Athletic trainers in St. Louis are continuing to train for emergent situations as a number of high school football players across the country continue to die each year.

According to the National Center For Catastrophic Sport Injury Research, there have been 35 direct deaths from football since 2010; there have been at least 61 if you count in-direct deaths from causes such as heat stroke. In fact, 2017 has already claimed at least two high school football players: Kamari McGowan of Fairburn, Georgia, and Everson Guild of Grand Ledge, Michigan.

And the deaths are almost always teenagers. Why? Unlike college or pro teams, just 37 percent of public high schools across the country have full-time athletic trainers(ATs), according to the National Athletic Trainer’s Association.

Jason Muchow is the director of sports medicine at Mercy Hospital. He believes every high school should have a full-time ATs on staff.

“I think it’s direly important for the safety of their student athletes,” he said. “If something were to happen, we’re the first responders before the first responders show up.”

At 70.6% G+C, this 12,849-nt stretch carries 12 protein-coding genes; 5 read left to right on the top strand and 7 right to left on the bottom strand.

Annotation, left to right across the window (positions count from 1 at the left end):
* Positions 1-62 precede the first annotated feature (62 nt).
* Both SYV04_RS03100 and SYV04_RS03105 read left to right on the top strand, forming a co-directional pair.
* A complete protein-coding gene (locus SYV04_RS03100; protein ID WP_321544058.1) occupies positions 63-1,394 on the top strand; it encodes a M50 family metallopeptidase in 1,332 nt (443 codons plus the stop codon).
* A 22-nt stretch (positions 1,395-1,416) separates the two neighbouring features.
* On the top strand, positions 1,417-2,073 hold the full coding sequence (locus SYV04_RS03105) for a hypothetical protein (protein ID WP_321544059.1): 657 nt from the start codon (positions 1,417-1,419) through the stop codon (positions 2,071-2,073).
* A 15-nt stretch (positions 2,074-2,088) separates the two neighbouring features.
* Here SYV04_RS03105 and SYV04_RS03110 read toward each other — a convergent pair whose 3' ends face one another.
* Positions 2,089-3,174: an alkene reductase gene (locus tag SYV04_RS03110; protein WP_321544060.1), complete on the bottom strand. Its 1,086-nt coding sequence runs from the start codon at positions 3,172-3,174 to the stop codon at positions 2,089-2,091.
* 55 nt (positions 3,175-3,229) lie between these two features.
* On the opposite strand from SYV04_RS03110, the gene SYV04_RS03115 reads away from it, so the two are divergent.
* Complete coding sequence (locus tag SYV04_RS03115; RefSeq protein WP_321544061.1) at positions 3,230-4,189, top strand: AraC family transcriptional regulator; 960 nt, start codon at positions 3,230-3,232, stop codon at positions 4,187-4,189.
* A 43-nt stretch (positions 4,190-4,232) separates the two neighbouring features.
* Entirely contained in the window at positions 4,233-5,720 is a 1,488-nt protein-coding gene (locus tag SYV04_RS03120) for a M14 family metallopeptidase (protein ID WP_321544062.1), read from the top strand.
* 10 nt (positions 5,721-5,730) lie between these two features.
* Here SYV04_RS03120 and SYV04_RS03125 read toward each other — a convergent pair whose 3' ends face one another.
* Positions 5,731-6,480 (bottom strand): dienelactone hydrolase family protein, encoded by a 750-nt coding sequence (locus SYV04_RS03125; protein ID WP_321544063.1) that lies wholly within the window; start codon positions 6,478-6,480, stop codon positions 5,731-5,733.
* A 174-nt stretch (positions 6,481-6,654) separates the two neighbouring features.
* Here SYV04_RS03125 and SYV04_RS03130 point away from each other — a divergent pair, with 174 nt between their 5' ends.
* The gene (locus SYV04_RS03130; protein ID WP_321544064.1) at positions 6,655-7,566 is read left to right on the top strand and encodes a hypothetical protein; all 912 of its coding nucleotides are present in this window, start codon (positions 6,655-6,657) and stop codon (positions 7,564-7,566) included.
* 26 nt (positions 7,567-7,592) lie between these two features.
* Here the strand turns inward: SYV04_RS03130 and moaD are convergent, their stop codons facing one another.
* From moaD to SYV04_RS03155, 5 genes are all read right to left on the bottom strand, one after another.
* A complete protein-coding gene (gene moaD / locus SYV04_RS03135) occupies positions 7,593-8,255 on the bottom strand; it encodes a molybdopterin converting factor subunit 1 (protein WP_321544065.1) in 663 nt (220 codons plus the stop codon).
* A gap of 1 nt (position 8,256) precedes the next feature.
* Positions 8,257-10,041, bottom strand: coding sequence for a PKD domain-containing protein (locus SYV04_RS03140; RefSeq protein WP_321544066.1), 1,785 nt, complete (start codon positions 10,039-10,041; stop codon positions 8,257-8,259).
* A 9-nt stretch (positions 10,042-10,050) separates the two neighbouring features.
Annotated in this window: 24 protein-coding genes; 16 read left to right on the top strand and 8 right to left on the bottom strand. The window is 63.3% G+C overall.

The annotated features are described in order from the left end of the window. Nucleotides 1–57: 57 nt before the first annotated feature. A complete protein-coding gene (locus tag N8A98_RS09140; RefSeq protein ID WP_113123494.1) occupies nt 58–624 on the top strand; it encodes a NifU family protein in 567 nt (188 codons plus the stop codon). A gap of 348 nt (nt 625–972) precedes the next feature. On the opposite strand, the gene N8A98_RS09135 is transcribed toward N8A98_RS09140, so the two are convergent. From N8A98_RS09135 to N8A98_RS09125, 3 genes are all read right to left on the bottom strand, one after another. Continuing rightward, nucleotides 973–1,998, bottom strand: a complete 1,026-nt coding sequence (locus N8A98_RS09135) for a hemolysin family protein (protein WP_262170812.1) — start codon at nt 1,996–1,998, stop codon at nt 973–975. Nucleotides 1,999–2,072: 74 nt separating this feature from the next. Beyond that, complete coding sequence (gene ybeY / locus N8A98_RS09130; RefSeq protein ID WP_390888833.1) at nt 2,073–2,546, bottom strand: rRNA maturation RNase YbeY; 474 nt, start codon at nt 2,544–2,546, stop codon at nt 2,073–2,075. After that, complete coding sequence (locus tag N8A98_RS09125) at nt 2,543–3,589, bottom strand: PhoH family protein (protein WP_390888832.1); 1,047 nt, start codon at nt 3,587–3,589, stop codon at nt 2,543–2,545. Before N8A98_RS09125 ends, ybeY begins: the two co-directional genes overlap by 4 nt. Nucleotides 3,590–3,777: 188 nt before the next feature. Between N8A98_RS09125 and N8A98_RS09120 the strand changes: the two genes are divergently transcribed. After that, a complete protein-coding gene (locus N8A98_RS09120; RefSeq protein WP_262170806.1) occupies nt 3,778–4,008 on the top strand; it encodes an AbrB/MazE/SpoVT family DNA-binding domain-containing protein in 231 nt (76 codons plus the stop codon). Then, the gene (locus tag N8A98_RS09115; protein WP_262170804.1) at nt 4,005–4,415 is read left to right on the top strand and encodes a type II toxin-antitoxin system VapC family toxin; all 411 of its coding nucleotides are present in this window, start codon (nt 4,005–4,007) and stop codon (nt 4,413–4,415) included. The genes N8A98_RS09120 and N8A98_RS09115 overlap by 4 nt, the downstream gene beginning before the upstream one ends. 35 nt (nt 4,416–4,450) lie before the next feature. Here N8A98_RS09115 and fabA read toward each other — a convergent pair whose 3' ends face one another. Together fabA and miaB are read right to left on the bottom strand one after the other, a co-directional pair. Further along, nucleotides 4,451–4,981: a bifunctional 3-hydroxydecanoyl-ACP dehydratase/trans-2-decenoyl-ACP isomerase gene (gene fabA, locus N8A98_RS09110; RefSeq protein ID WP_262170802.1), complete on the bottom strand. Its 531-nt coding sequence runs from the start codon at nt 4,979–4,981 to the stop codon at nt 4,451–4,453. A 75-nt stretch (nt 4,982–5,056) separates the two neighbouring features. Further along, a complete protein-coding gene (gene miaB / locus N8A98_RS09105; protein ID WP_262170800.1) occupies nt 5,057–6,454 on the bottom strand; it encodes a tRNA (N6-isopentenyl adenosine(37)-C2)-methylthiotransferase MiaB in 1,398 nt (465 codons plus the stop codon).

ATs from Mercy Hospital are deployed at 16 area high schools each football season. Every year they gather to re-hash their training the week before football practice starts. This week they met at Parkway West High School where the focus was the treatment of head injuries and heat illness. Even area EMS joined the training session.

“Because we’ve had unfortunate situations across the country, where we’ve had these spinal cord injuries, it’s created a constant training,” said Deputy Chief Brad Shelton of the Metro West Fire District.

Although it’s rare for schools to be without an ST in the St. Louis metro, many other schools, especially some in rural areas, struggle to find the resources to afford a full-time AT. Muchow believes schools need to find a way to have someone trained at every game and practice in case an emergency arises.

“You state you can’t afford one, but at the same time that potential liability you’re taking on by not bringing a medical professional on site … greatly increases that liability,” he said. “It’s just as important to have that A-T available during practices because most injuries will happen during practices versus games.”

Depending on the situation, it only takes temperatures in the 80s to induce a heat illness, which is the number one cause of death among high school athletes.

What can a school do if there’s little to no budget for an athletic trainer?